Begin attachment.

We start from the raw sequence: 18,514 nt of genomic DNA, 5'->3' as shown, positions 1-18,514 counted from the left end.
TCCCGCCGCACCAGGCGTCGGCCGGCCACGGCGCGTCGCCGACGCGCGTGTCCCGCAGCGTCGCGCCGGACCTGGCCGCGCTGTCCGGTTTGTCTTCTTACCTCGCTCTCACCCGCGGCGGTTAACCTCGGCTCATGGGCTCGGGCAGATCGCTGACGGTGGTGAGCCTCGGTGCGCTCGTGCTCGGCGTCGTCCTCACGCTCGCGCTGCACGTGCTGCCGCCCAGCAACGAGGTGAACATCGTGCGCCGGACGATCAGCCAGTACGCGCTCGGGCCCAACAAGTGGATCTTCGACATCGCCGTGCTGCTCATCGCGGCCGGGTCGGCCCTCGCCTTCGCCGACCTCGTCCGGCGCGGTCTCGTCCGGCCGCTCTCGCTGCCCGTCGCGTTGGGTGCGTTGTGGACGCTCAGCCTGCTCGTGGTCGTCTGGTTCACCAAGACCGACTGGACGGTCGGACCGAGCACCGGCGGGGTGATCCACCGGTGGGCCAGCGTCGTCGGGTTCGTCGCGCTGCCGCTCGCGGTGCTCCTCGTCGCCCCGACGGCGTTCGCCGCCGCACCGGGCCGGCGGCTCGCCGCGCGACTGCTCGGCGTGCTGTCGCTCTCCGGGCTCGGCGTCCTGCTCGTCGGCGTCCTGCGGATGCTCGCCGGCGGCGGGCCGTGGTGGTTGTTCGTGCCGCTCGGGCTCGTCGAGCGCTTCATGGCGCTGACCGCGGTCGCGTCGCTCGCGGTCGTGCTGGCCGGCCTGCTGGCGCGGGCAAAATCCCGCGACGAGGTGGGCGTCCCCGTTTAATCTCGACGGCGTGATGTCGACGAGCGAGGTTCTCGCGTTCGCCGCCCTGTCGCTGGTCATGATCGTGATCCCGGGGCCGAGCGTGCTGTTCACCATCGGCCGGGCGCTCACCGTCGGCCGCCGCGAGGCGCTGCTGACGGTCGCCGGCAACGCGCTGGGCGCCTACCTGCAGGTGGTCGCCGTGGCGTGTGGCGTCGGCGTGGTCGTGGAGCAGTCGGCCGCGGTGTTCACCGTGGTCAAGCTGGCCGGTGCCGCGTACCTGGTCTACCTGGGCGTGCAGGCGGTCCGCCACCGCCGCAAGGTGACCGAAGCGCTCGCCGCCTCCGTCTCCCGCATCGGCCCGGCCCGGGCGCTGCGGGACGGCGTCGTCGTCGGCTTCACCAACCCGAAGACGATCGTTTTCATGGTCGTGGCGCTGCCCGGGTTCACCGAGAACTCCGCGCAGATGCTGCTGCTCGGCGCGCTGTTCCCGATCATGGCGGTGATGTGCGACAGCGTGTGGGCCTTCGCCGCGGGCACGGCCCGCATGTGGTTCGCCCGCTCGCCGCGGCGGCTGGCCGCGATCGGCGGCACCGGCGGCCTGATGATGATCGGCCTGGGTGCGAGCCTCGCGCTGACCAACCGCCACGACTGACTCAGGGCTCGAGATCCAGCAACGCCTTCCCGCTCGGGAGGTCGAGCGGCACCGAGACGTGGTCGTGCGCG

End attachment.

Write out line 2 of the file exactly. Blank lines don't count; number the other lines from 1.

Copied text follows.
TCCCGCCGCACCAGGCGTCGGCCGGCCACGGCGCGTCGCCGACGCGCGTGTCCCGCAGCGTCGCGCCGGACCTGGCCGCGCTGTCCGGTTTGTCTTCTTACCTCGCTCTCACCCGCGGCGGTTAACCTCGGCTCATGGGCTCGGGCAGATCGCTGACGGTGGTGAGCCTCGGTGCGCTCGTGCTCGGCGTCGTCCTCACGCTCGCGCTGCACGTGCTGCCGCCCAGCAACGAGGTGAACATCGTGCGCCGGACGATCAGCCAGTACGCGCTCGGGCCCAACAAGTGGATCTTCGACATCGCCGTGCTGCTCATCGCGGCCGGGTCGGCCCTCGCCTTCGCCGACCTCGTCCGGCGCGGTCTCGTCCGGCCGCTCTCGCTGCCCGTCGCGTTGGGTGCGTTGTGGACGCTCAGCCTGCTCGTGGTCGTCTGGTTCACCAAGACCGACTGGACGGTCGGACCGAGCACCGGCGGGGTGATCCACCGGTGGGCCAGCGTCGTCGGGTTCGTCGCGCTGCCGCTCGCGGTGCTCCTCGTCGCCCCGACGGCGTTCGCCGCCGCACCGGGCCGGCGGCTCGCCGCGCGACTGCTCGGCGTGCTGTCGCTCTCCGGGCTCGGCGTCCTGCTCGTCGGCGTCCTGCGGATGCTCGCCGGCGGCGGGCCGTGGTGGTTGTTCGTGCCGCTCGGGCTCGTCGAGCGCTTCATGGCGCTGACCGCGGTCGCGTCGCTCGCGGTCGTGCTGGCCGGCCTGCTGGCGCGGGCAAAATCCCGCGACGAGGTGGGCGTCCCCGTTTAATCTCGACGGCGTGATGTCGACGAGCGAGGTTCTCGCGTTCGCCGCCCTGTCGCTGGTCATGATCGTGATCCCGGGGCCGAGCGTGCTGTTCACCATCGGCCGGGCGCTCACCGTCGGCCGCCGCGAGGCGCTGCTGACGGTCGCCGGCAACGCGCTGGGCGCCTACCTGCAGGTGGTCGCCGTGGCGTGTGGCGTCGGCGTGGTCGTGGAGCAGTCGGCCGCGGTGTTCACCGTGGTCAAGCTGGCCGGTGCCGCGTACCTGGTCTACCTGGGCGTGCAGGCGGTCCGCCACCGCCGCAAGGTGACCGAAGCGCTCGCCGCCTCCGTCTCCCGCATCGGCCCGGCCCGGGCGCTGCGGGACGGCGTCGTCGTCGGCTTCACCAACCCGAAGACGATCGTTTTCATGGTCGTGGCGCTGCCCGGGTTCACCGAGAACTCCGCGCAGATGCTGCTGCTCGGCGCGCTGTTCCCGATCATGGCGGTGATGTGCGACAGCGTGTGGGCCTTCGCCGCGGGCACGGCCCGCATGTGGTTCGCCCGCTCGCCGCGGCGGCTGGCCGCGATCGGCGGCACCGGCGGCCTGATGATGATCGGCCTGGGTGCGAGCCTCGCGCTGACCAACCGCCACGACTGACTCAGGGCTCGAGATCCAGCAACGCCTTCCCGCTCGGGAGGTCGAGCGGCACCGAGACGTGGTCGTGCGCG